Motorola Curbs Estimates, Sells Cellular Outfits
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In a testament to crawling semiconductor sales, Motorola Inc. Thursday said it will not achieve its earlier guidance for sales and earnings in the fourth quarter of 2000.
Overall, operating profits will not meet earlier estimates in the semiconductor and personal communications, or cell phone, segments. The firm said it overshot the demand for semiconductors. Motorola had also anticipated benefiting from cost cuts in wireless cell phones, but this never happened.
Now the company pegs sales for the fourth quarter of 2000 to be $10 billion with earnings per share put at 15 cents, both down from the October numbers of $10.5 billion and earnings per share of 27 cents.
In addition to its estimated financial shortcomings Motorola said it plans to outsource its cell phone production, effectively cleaving 2,870 workers from its payroll.
Some 1,400 Motorola jobs in Dublin will be eliminated in the move, and Celestica will offer new jobs to about 650 people there. In Iowa, Motorola will trim 670 jobs and Celestica will offer 550 jobs to those employees.
But don't misinterpret this as a mad dash to stem the cell phone tide, which has been great to the company: Motorola is not doing away with cell phone production, but said it would not rule out future outsourcing deals.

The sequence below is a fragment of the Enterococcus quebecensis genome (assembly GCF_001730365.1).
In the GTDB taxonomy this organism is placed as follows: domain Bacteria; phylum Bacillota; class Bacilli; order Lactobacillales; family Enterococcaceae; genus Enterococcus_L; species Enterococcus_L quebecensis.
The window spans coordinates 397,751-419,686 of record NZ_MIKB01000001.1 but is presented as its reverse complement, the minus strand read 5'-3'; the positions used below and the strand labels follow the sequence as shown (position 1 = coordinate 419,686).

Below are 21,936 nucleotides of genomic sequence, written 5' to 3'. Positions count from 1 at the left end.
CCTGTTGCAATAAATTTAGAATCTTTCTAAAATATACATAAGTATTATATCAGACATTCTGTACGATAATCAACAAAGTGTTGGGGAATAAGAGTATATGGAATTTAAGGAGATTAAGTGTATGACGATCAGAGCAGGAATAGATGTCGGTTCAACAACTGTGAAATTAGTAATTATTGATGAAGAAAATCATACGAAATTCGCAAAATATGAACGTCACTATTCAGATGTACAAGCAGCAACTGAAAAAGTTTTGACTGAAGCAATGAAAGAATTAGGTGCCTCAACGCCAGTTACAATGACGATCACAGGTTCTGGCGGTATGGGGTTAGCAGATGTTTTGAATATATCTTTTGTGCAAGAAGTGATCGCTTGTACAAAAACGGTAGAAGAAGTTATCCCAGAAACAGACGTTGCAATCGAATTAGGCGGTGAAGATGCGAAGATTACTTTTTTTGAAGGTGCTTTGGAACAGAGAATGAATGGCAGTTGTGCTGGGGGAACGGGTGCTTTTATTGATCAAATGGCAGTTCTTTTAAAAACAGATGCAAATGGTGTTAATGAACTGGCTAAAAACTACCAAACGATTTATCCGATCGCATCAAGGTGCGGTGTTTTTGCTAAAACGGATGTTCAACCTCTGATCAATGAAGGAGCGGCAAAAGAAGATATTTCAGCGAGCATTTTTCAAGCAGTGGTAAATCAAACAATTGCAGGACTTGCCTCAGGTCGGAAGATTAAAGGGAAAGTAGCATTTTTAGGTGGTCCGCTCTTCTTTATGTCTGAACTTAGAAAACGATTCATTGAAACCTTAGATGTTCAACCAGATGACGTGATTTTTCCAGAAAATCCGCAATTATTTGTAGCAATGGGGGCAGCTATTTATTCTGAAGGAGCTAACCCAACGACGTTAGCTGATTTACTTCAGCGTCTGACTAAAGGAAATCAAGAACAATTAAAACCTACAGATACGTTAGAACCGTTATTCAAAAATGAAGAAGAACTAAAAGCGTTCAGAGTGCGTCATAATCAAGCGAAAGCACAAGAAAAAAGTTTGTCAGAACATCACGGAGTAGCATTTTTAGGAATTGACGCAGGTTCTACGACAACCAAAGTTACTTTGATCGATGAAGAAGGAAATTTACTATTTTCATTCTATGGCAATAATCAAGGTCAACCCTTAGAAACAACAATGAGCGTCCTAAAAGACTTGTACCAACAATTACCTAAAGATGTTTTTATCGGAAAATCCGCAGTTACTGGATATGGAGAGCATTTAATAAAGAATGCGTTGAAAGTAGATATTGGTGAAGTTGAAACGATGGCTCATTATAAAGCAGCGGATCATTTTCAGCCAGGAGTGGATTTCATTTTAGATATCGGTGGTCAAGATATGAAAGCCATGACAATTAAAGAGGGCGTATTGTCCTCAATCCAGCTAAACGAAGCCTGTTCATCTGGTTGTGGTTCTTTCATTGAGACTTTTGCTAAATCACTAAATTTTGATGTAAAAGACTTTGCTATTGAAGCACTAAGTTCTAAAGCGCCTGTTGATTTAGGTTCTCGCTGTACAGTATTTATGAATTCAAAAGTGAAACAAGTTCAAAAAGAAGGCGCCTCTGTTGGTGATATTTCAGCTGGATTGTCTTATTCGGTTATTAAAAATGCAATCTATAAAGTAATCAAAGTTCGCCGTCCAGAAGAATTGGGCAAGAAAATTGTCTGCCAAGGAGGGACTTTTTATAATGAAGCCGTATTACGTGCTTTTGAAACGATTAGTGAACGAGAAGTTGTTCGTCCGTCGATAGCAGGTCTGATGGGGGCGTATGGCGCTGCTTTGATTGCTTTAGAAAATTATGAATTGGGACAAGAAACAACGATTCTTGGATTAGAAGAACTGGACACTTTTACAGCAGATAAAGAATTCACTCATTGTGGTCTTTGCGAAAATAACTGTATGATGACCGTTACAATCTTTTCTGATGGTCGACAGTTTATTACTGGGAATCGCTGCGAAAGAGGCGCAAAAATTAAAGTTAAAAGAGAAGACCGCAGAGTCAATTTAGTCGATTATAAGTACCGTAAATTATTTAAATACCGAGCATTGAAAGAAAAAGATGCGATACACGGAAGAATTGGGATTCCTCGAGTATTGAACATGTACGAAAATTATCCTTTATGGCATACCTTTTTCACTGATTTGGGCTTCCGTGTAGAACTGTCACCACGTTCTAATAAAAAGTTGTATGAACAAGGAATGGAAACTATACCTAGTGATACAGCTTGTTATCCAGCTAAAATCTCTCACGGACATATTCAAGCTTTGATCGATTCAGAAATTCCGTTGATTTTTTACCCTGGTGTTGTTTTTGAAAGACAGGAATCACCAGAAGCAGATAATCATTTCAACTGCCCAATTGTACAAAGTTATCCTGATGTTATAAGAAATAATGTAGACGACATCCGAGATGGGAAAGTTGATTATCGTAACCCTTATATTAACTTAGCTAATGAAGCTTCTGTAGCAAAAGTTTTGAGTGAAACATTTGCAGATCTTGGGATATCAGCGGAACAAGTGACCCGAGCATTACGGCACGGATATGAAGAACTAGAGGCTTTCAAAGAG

Motorola said Thursday it continues to expect robust growth in the global wireless telephone market, with unit sales in the range of $525 to $575 million in 2001, up from an estimated 420 million units this year, and expects to fully participate in that growth. Despite Nokia's industry-leading 35 percent of the mobile phone sales, Motorola can stand to profit well.
"Even though it is necessary to reduce our expectations for sales and earnings in the short term, we continue to believe that tremendous long-term opportunity exists at three levels of the value chain -- embedded chips, embedded electronic systems and end-to-end integrated communication solutions -- for wireless, broadband and Internet markets," said Robert L. Growney, president and chief operating officer.
However people choose to look at them, Motorola is an attractive buy, according to Individual Investor.com's Will Frankenhoff. He said that despite failing to regain market share from Nokia Corp. and lowering guidance on handset margins from 10 percent to 6.4 percent, the valuation disparity between Motorola (trading at $16.63 in Thursday morning) and rivals Nokia ($50 per share) and Ericsson ($13 per share) is unreasonable.
Frankehoff said Motorola should appeal to long-term investors, especially if Motorla reports more consistent results.